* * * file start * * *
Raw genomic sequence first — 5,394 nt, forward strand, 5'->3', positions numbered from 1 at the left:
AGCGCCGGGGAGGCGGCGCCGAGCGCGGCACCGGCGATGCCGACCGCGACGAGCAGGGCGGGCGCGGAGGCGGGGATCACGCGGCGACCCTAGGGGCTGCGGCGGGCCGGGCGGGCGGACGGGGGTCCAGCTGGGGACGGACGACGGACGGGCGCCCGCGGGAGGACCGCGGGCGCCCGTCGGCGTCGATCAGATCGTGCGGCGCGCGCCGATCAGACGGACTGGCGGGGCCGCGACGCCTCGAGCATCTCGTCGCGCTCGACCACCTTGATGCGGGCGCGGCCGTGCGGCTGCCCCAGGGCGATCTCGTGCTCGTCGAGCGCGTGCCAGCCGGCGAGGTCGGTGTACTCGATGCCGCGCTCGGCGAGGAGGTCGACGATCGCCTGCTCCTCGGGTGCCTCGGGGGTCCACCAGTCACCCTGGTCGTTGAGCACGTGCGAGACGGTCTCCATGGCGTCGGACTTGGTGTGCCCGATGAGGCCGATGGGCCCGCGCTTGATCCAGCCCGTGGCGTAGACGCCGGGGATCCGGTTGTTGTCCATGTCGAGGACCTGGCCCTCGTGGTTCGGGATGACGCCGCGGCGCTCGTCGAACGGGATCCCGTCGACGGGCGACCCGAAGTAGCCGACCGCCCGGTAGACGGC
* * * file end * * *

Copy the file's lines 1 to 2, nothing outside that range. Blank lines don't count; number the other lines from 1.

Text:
Raw genomic sequence first — 5,394 nt, forward strand, 5'->3', positions numbered from 1 at the left:
AGCGCCGGGGAGGCGGCGCCGAGCGCGGCACCGGCGATGCCGACCGCGACGAGCAGGGCGGGCGCGGAGGCGGGGATCACGCGGCGACCCTAGGGGCTGCGGCGGGCCGGGCGGGCGGACGGGGGTCCAGCTGGGGACGGACGACGGACGGGCGCCCGCGGGAGGACCGCGGGCGCCCGTCGGCGTCGATCAGATCGTGCGGCGCGCGCCGATCAGACGGACTGGCGGGGCCGCGACGCCTCGAGCATCTCGTCGCGCTCGACCACCTTGATGCGGGCGCGGCCGTGCGGCTGCCCCAGGGCGATCTCGTGCTCGTCGAGCGCGTGCCAGCCGGCGAGGTCGGTGTACTCGATGCCGCGCTCGGCGAGGAGGTCGACGATCGCCTGCTCCTCGGGTGCCTCGGGGGTCCACCAGTCACCCTGGTCGTTGAGCACGTGCGAGACGGTCTCCATGGCGTCGGACTTGGTGTGCCCGATGAGGCCGATGGGCCCGCGCTTGATCCAGCCCGTGGCGTAGACGCCGGGGATCCGGTTGTTGTCCATGTCGAGGACCTGGCCCTCGTGGTTCGGGATGACGCCGCGGCGCTCGTCGAACGGGATCCCGTCGACGGGCGACCCGAAGTAGCCGACCGCCCGGTAGACGGC